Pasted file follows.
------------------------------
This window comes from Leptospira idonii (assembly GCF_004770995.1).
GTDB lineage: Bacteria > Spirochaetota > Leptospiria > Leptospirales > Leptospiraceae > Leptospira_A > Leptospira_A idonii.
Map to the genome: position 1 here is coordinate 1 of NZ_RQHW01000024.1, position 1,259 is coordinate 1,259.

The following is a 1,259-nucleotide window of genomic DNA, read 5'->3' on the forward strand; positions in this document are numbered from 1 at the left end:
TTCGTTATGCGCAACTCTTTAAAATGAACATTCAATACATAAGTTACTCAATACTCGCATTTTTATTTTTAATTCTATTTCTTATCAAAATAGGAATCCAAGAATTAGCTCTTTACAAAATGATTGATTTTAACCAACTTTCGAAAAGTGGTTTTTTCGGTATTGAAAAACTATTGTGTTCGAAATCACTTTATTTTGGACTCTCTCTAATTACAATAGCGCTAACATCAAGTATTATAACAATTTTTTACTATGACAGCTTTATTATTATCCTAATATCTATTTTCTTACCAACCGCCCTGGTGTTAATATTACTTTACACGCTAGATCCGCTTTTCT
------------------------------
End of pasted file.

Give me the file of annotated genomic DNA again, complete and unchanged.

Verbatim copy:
This window comes from Leptospira idonii (assembly GCF_004770995.1).
GTDB lineage: Bacteria > Spirochaetota > Leptospiria > Leptospirales > Leptospiraceae > Leptospira_A > Leptospira_A idonii.
Map to the genome: position 1 here is coordinate 1 of NZ_RQHW01000024.1, position 1,259 is coordinate 1,259.

The following is a 1,259-nucleotide window of genomic DNA, read 5'->3' on the forward strand; positions in this document are numbered from 1 at the left end:
TTCGTTATGCGCAACTCTTTAAAATGAACATTCAATACATAAGTTACTCAATACTCGCATTTTTATTTTTAATTCTATTTCTTATCAAAATAGGAATCCAAGAATTAGCTCTTTACAAAATGATTGATTTTAACCAACTTTCGAAAAGTGGTTTTTTCGGTATTGAAAAACTATTGTGTTCGAAATCACTTTATTTTGGACTCTCTCTAATTACAATAGCGCTAACATCAAGTATTATAACAATTTTTTACTATGACAGCTTTATTATTATCCTAATATCTATTTTCTTACCAACCGCCCTGGTGTTAATATTACTTTACACGCTAGATCCGCTTTTCT